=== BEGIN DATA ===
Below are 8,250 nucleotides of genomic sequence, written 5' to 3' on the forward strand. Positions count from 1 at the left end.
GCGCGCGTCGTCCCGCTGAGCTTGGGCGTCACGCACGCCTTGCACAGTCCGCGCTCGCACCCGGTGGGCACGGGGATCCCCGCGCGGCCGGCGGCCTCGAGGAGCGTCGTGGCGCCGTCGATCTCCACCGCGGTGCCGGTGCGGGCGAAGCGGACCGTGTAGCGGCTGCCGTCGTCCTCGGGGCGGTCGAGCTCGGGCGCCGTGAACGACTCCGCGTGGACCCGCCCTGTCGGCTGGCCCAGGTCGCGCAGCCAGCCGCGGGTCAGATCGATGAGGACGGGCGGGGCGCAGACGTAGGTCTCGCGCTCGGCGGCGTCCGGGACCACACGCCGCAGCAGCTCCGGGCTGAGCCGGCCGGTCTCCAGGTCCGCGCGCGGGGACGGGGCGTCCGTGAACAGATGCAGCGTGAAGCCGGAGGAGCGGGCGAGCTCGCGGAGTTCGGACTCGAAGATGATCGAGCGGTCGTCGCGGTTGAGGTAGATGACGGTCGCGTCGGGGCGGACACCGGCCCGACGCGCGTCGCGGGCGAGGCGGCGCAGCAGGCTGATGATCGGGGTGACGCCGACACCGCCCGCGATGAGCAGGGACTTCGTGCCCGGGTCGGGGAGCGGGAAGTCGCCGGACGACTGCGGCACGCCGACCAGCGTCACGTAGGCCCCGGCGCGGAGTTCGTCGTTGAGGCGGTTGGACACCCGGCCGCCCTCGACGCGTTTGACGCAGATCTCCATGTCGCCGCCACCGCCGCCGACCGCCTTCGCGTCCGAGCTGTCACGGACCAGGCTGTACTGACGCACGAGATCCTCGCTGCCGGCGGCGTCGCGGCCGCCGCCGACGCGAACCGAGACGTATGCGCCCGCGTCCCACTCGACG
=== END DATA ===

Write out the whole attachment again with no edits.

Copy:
Below are 8,250 nucleotides of genomic sequence, written 5' to 3' on the forward strand. Positions count from 1 at the left end.
GCGCGCGTCGTCCCGCTGAGCTTGGGCGTCACGCACGCCTTGCACAGTCCGCGCTCGCACCCGGTGGGCACGGGGATCCCCGCGCGGCCGGCGGCCTCGAGGAGCGTCGTGGCGCCGTCGATCTCCACCGCGGTGCCGGTGCGGGCGAAGCGGACCGTGTAGCGGCTGCCGTCGTCCTCGGGGCGGTCGAGCTCGGGCGCCGTGAACGACTCCGCGTGGACCCGCCCTGTCGGCTGGCCCAGGTCGCGCAGCCAGCCGCGGGTCAGATCGATGAGGACGGGCGGGGCGCAGACGTAGGTCTCGCGCTCGGCGGCGTCCGGGACCACACGCCGCAGCAGCTCCGGGCTGAGCCGGCCGGTCTCCAGGTCCGCGCGCGGGGACGGGGCGTCCGTGAACAGATGCAGCGTGAAGCCGGAGGAGCGGGCGAGCTCGCGGAGTTCGGACTCGAAGATGATCGAGCGGTCGTCGCGGTTGAGGTAGATGACGGTCGCGTCGGGGCGGACACCGGCCCGACGCGCGTCGCGGGCGAGGCGGCGCAGCAGGCTGATGATCGGGGTGACGCCGACACCGCCCGCGATGAGCAGGGACTTCGTGCCCGGGTCGGGGAGCGGGAAGTCGCCGGACGACTGCGGCACGCCGACCAGCGTCACGTAGGCCCCGGCGCGGAGTTCGTCGTTGAGGCGGTTGGACACCCGGCCGCCCTCGACGCGTTTGACGCAGATCTCCATGTCGCCGCCACCGCCGCCGACCGCCTTCGCGTCCGAGCTGTCACGGACCAGGCTGTACTGACGCACGAGATCCTCGCTGCCGGCGGCGTCGCGGCCGCCGCCGACGCGAACCGAGACGTATGCGCCCGCGTCCCACTCGACG